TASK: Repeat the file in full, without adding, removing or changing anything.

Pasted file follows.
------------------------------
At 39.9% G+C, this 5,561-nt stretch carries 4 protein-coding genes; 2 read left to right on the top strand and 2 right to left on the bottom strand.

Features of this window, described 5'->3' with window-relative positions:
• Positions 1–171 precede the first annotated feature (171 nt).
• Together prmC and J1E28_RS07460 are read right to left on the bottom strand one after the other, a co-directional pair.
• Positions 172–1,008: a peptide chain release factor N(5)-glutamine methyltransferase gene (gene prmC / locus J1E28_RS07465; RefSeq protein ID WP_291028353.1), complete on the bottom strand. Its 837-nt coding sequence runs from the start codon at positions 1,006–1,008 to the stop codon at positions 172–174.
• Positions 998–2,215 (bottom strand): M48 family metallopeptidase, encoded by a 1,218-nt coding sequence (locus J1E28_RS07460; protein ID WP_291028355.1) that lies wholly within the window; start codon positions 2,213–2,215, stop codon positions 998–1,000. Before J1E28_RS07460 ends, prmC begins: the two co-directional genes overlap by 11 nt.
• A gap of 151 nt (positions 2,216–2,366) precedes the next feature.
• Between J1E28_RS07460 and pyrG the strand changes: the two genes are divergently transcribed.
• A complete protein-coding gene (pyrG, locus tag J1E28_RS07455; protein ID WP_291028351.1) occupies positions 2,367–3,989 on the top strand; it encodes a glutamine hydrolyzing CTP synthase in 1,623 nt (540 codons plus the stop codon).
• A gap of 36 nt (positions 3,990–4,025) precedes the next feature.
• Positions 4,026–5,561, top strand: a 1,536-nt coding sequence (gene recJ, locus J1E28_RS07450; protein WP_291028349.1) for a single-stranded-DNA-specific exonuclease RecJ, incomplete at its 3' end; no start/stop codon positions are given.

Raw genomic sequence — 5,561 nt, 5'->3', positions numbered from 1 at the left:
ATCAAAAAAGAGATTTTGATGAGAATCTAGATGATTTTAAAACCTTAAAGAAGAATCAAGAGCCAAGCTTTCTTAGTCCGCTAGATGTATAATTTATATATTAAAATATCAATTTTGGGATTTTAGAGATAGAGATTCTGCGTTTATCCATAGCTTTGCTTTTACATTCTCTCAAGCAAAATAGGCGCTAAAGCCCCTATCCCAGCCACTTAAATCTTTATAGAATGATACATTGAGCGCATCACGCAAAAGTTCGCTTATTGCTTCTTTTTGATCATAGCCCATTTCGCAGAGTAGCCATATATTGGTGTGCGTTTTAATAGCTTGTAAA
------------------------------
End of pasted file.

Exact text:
At 39.9% G+C, this 5,561-nt stretch carries 4 protein-coding genes; 2 read left to right on the top strand and 2 right to left on the bottom strand.

Features of this window, described 5'->3' with window-relative positions:
• Positions 1–171 precede the first annotated feature (171 nt).
• Together prmC and J1E28_RS07460 are read right to left on the bottom strand one after the other, a co-directional pair.
• Positions 172–1,008: a peptide chain release factor N(5)-glutamine methyltransferase gene (gene prmC / locus J1E28_RS07465; RefSeq protein ID WP_291028353.1), complete on the bottom strand. Its 837-nt coding sequence runs from the start codon at positions 1,006–1,008 to the stop codon at positions 172–174.
• Positions 998–2,215 (bottom strand): M48 family metallopeptidase, encoded by a 1,218-nt coding sequence (locus J1E28_RS07460; protein ID WP_291028355.1) that lies wholly within the window; start codon positions 2,213–2,215, stop codon positions 998–1,000. Before J1E28_RS07460 ends, prmC begins: the two co-directional genes overlap by 11 nt.
• A gap of 151 nt (positions 2,216–2,366) precedes the next feature.
• Between J1E28_RS07460 and pyrG the strand changes: the two genes are divergently transcribed.
• A complete protein-coding gene (pyrG, locus tag J1E28_RS07455; protein ID WP_291028351.1) occupies positions 2,367–3,989 on the top strand; it encodes a glutamine hydrolyzing CTP synthase in 1,623 nt (540 codons plus the stop codon).
• A gap of 36 nt (positions 3,990–4,025) precedes the next feature.
• Positions 4,026–5,561, top strand: a 1,536-nt coding sequence (gene recJ, locus J1E28_RS07450; protein WP_291028349.1) for a single-stranded-DNA-specific exonuclease RecJ, incomplete at its 3' end; no start/stop codon positions are given.

Raw genomic sequence — 5,561 nt, 5'->3', positions numbered from 1 at the left:
ATCAAAAAAGAGATTTTGATGAGAATCTAGATGATTTTAAAACCTTAAAGAAGAATCAAGAGCCAAGCTTTCTTAGTCCGCTAGATGTATAATTTATATATTAAAATATCAATTTTGGGATTTTAGAGATAGAGATTCTGCGTTTATCCATAGCTTTGCTTTTACATTCTCTCAAGCAAAATAGGCGCTAAAGCCCCTATCCCAGCCACTTAAATCTTTATAGAATGATACATTGAGCGCATCACGCAAAAGTTCGCTTATTGCTTCTTTTTGATCATAGCCCATTTCGCAGAGTAGCCATATATTGGTGTGCGTTTTAATAGCTTGTAAA